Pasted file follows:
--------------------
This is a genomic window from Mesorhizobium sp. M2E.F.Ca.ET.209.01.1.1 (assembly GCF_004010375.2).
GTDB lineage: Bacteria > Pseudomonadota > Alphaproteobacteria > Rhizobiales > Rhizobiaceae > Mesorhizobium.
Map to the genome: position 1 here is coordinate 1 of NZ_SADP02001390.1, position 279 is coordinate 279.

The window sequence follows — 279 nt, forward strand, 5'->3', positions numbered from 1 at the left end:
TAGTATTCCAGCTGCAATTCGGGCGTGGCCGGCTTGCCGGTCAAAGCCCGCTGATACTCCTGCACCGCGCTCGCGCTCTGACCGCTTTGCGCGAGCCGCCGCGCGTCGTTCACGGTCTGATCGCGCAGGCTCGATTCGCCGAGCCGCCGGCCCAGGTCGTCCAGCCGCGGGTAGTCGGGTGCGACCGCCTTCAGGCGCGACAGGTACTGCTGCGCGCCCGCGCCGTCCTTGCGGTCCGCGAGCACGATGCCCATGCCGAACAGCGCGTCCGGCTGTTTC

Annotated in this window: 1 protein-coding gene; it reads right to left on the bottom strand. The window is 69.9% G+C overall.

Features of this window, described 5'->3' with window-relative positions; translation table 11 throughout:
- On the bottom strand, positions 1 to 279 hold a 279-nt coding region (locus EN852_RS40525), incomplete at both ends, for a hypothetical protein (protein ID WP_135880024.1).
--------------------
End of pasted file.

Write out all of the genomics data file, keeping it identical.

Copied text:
This is a genomic window from Mesorhizobium sp. M2E.F.Ca.ET.209.01.1.1 (assembly GCF_004010375.2).
GTDB lineage: Bacteria > Pseudomonadota > Alphaproteobacteria > Rhizobiales > Rhizobiaceae > Mesorhizobium.
Map to the genome: position 1 here is coordinate 1 of NZ_SADP02001390.1, position 279 is coordinate 279.

The window sequence follows — 279 nt, forward strand, 5'->3', positions numbered from 1 at the left end:
TAGTATTCCAGCTGCAATTCGGGCGTGGCCGGCTTGCCGGTCAAAGCCCGCTGATACTCCTGCACCGCGCTCGCGCTCTGACCGCTTTGCGCGAGCCGCCGCGCGTCGTTCACGGTCTGATCGCGCAGGCTCGATTCGCCGAGCCGCCGGCCCAGGTCGTCCAGCCGCGGGTAGTCGGGTGCGACCGCCTTCAGGCGCGACAGGTACTGCTGCGCGCCCGCGCCGTCCTTGCGGTCCGCGAGCACGATGCCCATGCCGAACAGCGCGTCCGGCTGTTTC

Annotated in this window: 1 protein-coding gene; it reads right to left on the bottom strand. The window is 69.9% G+C overall.

Features of this window, described 5'->3' with window-relative positions; translation table 11 throughout:
- On the bottom strand, positions 1 to 279 hold a 279-nt coding region (locus EN852_RS40525), incomplete at both ends, for a hypothetical protein (protein ID WP_135880024.1).